Subjects Suzy and Tyanna were unique to this experiment in one significant way. Most subjects anticipated the climax of the input by about the time I told them what I whispered in my "wife's" ear. These two, however, were the only of our subjects to be completely caught off guard by the end of the stimuli.

Subject Mike McPheters is the author of "Agent Bishop: True Stories from an FBI agent Moonlighting as a Mormon Bishop" and was doing a book signing. Although we only asked his first name he repeatedly told us his full name and seemed very
concerned with not over-reacting to the stimuli. This subject seemed genuinely embarrassed as a direct response to stimuli.

Subject Noji reacted to stimuli with complete disdain. His only verbal response was, "Well you apologized? I suppose that was gracious of you." His cart was completely empty with exception of his transitions lenses glasses.

Subject JoAnne Losee (of Losee Jewlers) was dressed to the hilt and joked that if we were going to take her name we had better spell it correctly (with a capital "A"). Her reaction was, "Well, I have one that tops you, I had a couple come in to one of our stores and I referred to his wife as his mother and then to tried to explain myself by telling the man I only thought she was older because of her wig. She was NOT wearing a wig!"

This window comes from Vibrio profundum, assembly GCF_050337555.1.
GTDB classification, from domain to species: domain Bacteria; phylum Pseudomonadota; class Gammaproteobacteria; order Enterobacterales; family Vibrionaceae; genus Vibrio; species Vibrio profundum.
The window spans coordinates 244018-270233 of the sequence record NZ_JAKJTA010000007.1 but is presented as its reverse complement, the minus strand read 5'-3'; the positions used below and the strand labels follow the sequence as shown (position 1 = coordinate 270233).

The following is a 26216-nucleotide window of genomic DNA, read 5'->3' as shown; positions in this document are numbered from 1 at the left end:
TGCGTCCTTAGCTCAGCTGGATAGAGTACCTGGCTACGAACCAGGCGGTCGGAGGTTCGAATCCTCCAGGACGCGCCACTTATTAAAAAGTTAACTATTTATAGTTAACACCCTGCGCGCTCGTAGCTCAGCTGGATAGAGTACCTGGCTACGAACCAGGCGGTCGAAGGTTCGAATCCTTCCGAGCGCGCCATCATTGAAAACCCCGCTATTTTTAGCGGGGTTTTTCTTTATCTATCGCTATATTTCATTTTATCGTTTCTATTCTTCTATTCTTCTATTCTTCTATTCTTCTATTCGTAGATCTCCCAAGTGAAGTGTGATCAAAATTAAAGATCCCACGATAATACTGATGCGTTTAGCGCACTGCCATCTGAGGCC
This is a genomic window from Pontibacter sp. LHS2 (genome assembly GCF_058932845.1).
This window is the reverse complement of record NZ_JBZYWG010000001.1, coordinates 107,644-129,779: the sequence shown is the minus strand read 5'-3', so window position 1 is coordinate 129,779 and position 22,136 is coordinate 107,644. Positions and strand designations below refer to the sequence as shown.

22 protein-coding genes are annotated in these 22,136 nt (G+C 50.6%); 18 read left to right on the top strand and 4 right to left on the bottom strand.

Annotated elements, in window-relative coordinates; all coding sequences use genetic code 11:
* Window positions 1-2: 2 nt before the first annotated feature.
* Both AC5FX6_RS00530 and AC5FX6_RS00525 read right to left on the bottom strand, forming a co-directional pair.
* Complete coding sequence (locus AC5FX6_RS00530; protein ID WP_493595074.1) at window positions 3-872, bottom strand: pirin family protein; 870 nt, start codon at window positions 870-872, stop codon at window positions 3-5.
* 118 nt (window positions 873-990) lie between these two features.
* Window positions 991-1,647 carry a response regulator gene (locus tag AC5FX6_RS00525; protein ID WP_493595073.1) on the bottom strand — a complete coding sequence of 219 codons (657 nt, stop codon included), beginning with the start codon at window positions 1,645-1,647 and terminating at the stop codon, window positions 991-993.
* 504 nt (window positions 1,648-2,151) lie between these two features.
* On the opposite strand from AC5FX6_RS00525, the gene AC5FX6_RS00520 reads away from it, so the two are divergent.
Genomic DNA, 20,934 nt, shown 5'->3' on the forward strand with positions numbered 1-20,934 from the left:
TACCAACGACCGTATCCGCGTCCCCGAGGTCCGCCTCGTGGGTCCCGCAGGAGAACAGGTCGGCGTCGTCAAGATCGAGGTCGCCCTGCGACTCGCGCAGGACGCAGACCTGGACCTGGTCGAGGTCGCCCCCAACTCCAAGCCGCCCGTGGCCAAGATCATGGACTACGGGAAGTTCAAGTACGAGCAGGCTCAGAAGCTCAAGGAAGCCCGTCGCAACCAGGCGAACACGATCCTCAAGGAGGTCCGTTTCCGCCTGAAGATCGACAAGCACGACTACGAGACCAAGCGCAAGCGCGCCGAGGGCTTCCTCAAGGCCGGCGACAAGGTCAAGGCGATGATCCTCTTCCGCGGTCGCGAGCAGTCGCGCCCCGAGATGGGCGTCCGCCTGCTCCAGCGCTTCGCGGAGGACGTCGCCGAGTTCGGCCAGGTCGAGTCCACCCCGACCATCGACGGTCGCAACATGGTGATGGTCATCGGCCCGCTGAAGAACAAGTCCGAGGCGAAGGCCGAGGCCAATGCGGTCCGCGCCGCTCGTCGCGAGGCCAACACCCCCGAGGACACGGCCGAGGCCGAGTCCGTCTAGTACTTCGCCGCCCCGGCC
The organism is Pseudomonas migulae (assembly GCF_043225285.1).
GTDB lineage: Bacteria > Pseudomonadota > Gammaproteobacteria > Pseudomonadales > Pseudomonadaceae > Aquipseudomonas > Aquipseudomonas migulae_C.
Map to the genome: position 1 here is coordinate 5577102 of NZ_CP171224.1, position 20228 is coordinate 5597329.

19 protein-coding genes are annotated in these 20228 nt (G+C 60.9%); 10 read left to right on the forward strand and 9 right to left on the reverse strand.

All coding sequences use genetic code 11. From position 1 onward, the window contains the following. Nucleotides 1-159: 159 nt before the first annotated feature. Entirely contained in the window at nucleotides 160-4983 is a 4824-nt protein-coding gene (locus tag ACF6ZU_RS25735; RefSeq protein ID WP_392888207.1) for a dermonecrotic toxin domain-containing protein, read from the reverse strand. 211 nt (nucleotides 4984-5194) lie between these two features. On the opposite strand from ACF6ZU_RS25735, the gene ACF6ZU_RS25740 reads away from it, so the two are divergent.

Subject Leo's reaction to stimuli was laughter and seemed to be humorously inspired while Subject Elva feigned distaste but couldn't quite hide her smile. As we left Leo pulled me aside and whispered in my ear, "Can I tell you a joke?" This was the joke:
Two women met at the pearly gates. The first woman said to the second, "You look aweful, how did you die? " The second woman replied, "I froze to death, how did you die?" The first woman said, "I knew my husband was having an affair and so I raced home during lunch to try to catch him in the act, when I got there I raced all through our house and couldn't find the woman, but I got so frenzied that I had a heart attach." The second woman replied, "You should have looked in the freezer, We'd both be alive!"

Subject Larry was wandering around while his wife was doing the shopping. Before I could tell him the end of the stimuli he asked, "What did you do!?" I replied, "What would you do?" He laughed and immediately broke out in a sweat and said, "I'm getting embarrassed just thinking about it!"